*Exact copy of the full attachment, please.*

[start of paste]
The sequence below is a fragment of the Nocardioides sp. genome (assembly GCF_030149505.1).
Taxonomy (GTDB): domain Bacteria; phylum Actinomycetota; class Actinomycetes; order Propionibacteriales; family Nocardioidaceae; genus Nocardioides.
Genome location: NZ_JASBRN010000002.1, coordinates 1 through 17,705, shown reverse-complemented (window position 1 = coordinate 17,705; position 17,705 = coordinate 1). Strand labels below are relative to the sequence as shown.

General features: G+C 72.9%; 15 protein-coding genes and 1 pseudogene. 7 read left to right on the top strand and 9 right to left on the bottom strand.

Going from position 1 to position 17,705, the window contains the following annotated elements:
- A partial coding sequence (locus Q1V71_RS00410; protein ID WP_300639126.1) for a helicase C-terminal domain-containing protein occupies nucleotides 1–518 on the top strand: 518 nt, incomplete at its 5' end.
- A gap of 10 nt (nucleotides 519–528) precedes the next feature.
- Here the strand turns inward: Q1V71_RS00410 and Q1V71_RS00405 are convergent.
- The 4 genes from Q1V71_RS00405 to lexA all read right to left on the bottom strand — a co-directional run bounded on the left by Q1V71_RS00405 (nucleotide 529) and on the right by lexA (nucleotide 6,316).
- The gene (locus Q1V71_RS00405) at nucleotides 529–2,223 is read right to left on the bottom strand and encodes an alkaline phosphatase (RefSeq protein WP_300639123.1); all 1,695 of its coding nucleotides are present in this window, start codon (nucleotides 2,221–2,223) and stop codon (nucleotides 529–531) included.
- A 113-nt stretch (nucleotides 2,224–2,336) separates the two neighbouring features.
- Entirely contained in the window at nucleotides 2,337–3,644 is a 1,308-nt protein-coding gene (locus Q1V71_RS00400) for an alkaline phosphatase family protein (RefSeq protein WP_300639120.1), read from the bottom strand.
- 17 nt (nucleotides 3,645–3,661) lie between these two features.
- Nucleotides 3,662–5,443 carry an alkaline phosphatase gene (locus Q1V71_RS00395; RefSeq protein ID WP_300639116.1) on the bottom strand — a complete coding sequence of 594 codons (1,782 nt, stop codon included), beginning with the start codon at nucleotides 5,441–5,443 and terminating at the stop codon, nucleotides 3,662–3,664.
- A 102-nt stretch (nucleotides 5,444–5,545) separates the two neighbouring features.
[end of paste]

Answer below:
The sequence below is a fragment of the Nocardioides sp. genome (assembly GCF_030149505.1).
Taxonomy (GTDB): domain Bacteria; phylum Actinomycetota; class Actinomycetes; order Propionibacteriales; family Nocardioidaceae; genus Nocardioides.
Genome location: NZ_JASBRN010000002.1, coordinates 1 through 17,705, shown reverse-complemented (window position 1 = coordinate 17,705; position 17,705 = coordinate 1). Strand labels below are relative to the sequence as shown.

General features: G+C 72.9%; 15 protein-coding genes and 1 pseudogene. 7 read left to right on the top strand and 9 right to left on the bottom strand.

Going from position 1 to position 17,705, the window contains the following annotated elements:
- A partial coding sequence (locus Q1V71_RS00410; protein ID WP_300639126.1) for a helicase C-terminal domain-containing protein occupies nucleotides 1–518 on the top strand: 518 nt, incomplete at its 5' end.
- A gap of 10 nt (nucleotides 519–528) precedes the next feature.
- Here the strand turns inward: Q1V71_RS00410 and Q1V71_RS00405 are convergent.
- The 4 genes from Q1V71_RS00405 to lexA all read right to left on the bottom strand — a co-directional run bounded on the left by Q1V71_RS00405 (nucleotide 529) and on the right by lexA (nucleotide 6,316).
- The gene (locus Q1V71_RS00405) at nucleotides 529–2,223 is read right to left on the bottom strand and encodes an alkaline phosphatase (RefSeq protein WP_300639123.1); all 1,695 of its coding nucleotides are present in this window, start codon (nucleotides 2,221–2,223) and stop codon (nucleotides 529–531) included.
- A 113-nt stretch (nucleotides 2,224–2,336) separates the two neighbouring features.
- Entirely contained in the window at nucleotides 2,337–3,644 is a 1,308-nt protein-coding gene (locus Q1V71_RS00400) for an alkaline phosphatase family protein (RefSeq protein WP_300639120.1), read from the bottom strand.
- 17 nt (nucleotides 3,645–3,661) lie between these two features.
- Nucleotides 3,662–5,443 carry an alkaline phosphatase gene (locus Q1V71_RS00395; RefSeq protein ID WP_300639116.1) on the bottom strand — a complete coding sequence of 594 codons (1,782 nt, stop codon included), beginning with the start codon at nucleotides 5,441–5,443 and terminating at the stop codon, nucleotides 3,662–3,664.
- A 102-nt stretch (nucleotides 5,444–5,545) separates the two neighbouring features.